Coffee cart brews success for Ecker Hill Middle School students
Program teaches important soft and hard skills to students with disabilities
There’s a buzz in the air at Ecker Hill Middle School every Thursday – and it isn’t because of the fast-approaching weekend.
Each week, students receiving special education services make the rounds with carts stocked full of customary coffee, tasty tea and other satisfying snacks to help teachers fuel their mornings.
The project started more than five years ago at Trailside Elementary School as a way to help children with disabilities practice social skills, such as communication, as well as functional skills like math, and those involved say its since evolved into an essential part of the Park City School District.
“It really just brings out this whole school community,” said Liz Hamilton-Concannon, a special education teacher at Ecker Hill.
Hamilton-Concannon has been overseeing the middle school’s coffee cart program in some capacity for four years. It was originally led by a speech and communications specialist before the project was expanded into other schools throughout the district, which led to its incorporation into the special education support program “essential elements.”
Students enrolled in essential elements have severe disabilities, Hamilton-Concannon said, and they all participate in the coffee cart. Children with moderate disabilities can also take part in the activity based on their needs and goals, specifically if they want to improve their interpersonal skills.
During the life skills period each Wednesday, the students start working to prepare for coffee cart day. First, they craft an email that’s distributed to middle school staff asking for their orders. Next, they start putting together various supplies such as creamer, cups and carafes.
On Thursday, the students complete a final pre-check before they’re ready for work. They wash their hands and break off into separate groups for maximum efficiency. The students then head to the classrooms of those who requested a drink, hand-delivering it.
And because of the success of the program, which is funded by a yearly grant through the Park City Education Foundation, teachers no longer have to pay for their orders. While it benefits the students, it’s also a small way to boost the morale of middle school staff.
Hamilton-Concannon said the coffee cart teaches participants relevant day-to-day skills ranging from teamwork and leadership to staying on task and improving their fine motor abilities. They also have to learn short and long-term planning as they check stock, order supplies and make sure they stay within budget.
General education students can also use an elective period to become peer tutors. Peer tutors can assist their classmates with academics or life skill situations, typically partnering with a neurodivergent student and demonstrating positive examples.
“You’re getting so many layers [of education and development.] You’re scaffolding so much of this pre-vocational, ‘I’m going to be a part of my community’ feeling,” Hamilton-Concannon said. “We’re starting that now. They’re learning it in steps right next to their neurotypical peers.”
At this point in the school year, the fourth quarter, many of the young baristas feel more comfortable and confident with the project.
The students are now allocating job duties themselves based on their skills and interests, and have become more independent in working the cart, according to Hamilton-Concannon. This has allowed the special education teachers to take a step back and give the students more freedom in running the coffee cart because they know what’s expected of them.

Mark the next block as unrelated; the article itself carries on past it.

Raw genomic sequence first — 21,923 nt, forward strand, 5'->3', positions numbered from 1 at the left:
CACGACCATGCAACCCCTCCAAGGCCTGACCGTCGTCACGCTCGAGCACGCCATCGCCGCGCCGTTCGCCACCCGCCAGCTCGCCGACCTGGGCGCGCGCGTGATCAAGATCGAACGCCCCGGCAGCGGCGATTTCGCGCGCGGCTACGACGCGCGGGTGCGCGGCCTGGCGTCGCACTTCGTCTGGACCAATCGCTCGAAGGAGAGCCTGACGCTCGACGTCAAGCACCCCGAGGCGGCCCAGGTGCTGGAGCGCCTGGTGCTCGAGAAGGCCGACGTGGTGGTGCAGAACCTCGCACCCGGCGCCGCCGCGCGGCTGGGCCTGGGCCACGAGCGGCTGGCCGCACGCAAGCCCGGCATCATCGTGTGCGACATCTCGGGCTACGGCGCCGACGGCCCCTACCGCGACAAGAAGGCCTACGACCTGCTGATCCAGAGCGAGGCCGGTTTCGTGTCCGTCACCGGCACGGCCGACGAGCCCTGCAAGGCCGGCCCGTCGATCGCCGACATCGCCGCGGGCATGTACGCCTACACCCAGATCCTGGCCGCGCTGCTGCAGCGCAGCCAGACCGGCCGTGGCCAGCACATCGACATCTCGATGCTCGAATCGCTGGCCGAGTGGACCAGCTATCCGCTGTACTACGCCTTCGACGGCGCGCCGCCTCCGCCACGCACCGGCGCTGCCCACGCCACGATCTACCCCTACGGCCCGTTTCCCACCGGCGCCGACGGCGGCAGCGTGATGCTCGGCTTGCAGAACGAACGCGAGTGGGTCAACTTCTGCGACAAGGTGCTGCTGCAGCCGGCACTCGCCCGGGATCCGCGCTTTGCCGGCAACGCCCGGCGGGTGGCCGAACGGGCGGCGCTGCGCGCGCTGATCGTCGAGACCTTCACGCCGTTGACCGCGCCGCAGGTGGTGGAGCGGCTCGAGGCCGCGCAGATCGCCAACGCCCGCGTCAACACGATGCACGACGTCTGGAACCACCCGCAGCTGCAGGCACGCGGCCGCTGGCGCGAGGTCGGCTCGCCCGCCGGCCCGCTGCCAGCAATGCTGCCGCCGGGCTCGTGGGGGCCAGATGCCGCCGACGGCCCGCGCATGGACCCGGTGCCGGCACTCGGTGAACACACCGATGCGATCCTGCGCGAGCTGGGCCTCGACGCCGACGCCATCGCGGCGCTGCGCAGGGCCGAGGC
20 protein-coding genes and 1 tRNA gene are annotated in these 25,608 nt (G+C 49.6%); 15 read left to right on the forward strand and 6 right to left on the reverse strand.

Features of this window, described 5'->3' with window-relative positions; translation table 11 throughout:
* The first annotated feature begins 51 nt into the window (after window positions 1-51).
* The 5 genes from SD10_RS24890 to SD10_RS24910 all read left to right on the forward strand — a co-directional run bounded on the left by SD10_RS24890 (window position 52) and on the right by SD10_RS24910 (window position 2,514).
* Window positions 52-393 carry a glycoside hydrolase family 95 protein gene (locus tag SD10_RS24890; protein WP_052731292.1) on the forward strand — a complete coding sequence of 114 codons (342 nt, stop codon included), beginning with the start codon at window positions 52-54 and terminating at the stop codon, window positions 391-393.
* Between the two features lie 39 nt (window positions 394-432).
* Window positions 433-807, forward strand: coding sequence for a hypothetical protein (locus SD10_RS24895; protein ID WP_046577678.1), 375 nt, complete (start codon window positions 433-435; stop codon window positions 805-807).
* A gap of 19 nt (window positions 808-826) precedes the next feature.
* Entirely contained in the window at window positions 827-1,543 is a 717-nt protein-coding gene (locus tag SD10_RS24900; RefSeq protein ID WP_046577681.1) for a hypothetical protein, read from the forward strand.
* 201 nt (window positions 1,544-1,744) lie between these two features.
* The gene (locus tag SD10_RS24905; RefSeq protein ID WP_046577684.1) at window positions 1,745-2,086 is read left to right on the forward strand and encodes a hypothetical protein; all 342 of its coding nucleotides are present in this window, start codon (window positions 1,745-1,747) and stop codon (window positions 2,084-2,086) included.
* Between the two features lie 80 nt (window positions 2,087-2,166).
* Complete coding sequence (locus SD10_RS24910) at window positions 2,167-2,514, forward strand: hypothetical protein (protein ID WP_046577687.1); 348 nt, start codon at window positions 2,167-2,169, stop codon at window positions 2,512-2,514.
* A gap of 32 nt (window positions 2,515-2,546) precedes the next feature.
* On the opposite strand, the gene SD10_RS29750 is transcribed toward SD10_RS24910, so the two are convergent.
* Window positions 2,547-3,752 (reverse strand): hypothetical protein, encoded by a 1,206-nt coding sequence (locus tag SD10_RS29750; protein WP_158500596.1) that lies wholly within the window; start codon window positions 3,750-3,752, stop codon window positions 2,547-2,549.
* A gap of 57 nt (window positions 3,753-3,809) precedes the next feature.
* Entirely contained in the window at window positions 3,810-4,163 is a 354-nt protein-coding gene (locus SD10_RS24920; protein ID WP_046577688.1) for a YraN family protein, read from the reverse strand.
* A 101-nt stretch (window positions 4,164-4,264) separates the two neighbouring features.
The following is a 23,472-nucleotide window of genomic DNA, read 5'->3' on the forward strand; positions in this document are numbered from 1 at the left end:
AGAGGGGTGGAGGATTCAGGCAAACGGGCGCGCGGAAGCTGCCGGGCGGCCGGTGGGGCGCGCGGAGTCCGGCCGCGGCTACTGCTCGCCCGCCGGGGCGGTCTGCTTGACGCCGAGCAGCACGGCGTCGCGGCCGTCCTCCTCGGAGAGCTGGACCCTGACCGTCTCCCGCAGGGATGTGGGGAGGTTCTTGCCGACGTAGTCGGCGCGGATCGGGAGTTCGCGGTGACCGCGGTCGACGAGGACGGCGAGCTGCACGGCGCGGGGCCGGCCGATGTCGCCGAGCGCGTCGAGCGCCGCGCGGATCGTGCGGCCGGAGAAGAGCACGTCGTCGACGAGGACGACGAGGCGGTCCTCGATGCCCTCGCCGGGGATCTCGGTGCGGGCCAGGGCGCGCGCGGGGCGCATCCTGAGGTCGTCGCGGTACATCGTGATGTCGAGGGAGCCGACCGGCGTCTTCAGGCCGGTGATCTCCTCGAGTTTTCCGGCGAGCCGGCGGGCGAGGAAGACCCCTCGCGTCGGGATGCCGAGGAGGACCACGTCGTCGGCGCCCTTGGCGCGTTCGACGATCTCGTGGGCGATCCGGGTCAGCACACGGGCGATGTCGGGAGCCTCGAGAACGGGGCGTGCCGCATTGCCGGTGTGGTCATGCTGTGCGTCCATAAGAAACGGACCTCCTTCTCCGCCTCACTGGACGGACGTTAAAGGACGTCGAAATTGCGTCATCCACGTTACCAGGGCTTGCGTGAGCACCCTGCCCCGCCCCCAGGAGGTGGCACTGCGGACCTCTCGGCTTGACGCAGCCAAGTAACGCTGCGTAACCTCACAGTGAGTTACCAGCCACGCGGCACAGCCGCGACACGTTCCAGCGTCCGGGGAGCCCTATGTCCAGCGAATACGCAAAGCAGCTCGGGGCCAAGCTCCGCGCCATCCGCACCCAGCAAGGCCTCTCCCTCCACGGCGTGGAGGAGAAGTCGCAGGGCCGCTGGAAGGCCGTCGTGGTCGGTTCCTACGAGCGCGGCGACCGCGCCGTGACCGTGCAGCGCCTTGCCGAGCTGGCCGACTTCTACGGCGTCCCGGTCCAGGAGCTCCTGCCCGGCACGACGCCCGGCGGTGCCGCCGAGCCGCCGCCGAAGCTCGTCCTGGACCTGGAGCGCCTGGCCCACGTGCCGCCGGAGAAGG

It’s been amazing for Hamilton-Concannon to see how the coffee cart, in part, has led to the embracement of the disability community within Ecker Hill and across the School District. The program has also helped the majority of the participating students achieve the goals they’ve set by promoting a guaranteed lesson on life skills each week since its launch.
“We can’t go on a field trip every week, but they can do coffee cart in the school,” she said. “That’s my favorite. To really see that inclusion and those kids just beaming and glowing when a teacher says, ‘Thank you. You made my day.’ It makes them feel special.”
The Park City Education Foundation did help the middle schoolers take a trip to Lucky Ones Coffee, a business that focuses on employing people with disabilities, where they were able to speak with the baristas, who were former School District students, about what it is like to work.
When the students proceed to Treasure Mountain Junior High and Park City High School, they continue learning about employment by practicing what it’s like to fill out job applications and complete an interview.
The coffee cart is an embodiment of the special education participating students receive upon entering and advancing through the School District. Hamilton-Concannon said the scaffolding process, a strategy used in special education to break lessons down into manageable units with decreasing levels of support, starts early and educators continue building it with students over time.
She believes the coffee cart is 100% essential to the program.
“These are students that are going to be an asset to the community. By starting these programs in school, we are teaching them to be part of the smaller community, which then expands. It’s so important that they start now,” the educator said. “With the coffee cart, with our funding from the Park City Education Foundation, our students can do that. They’re a small population, but they are part of the Park City culture … and they will bring these skills to the community.”
Two wheels good
Teachers, parents, students and volunteers muster in the parking lot of the PC-MARC on Friday morning for the annual Bike to School day.
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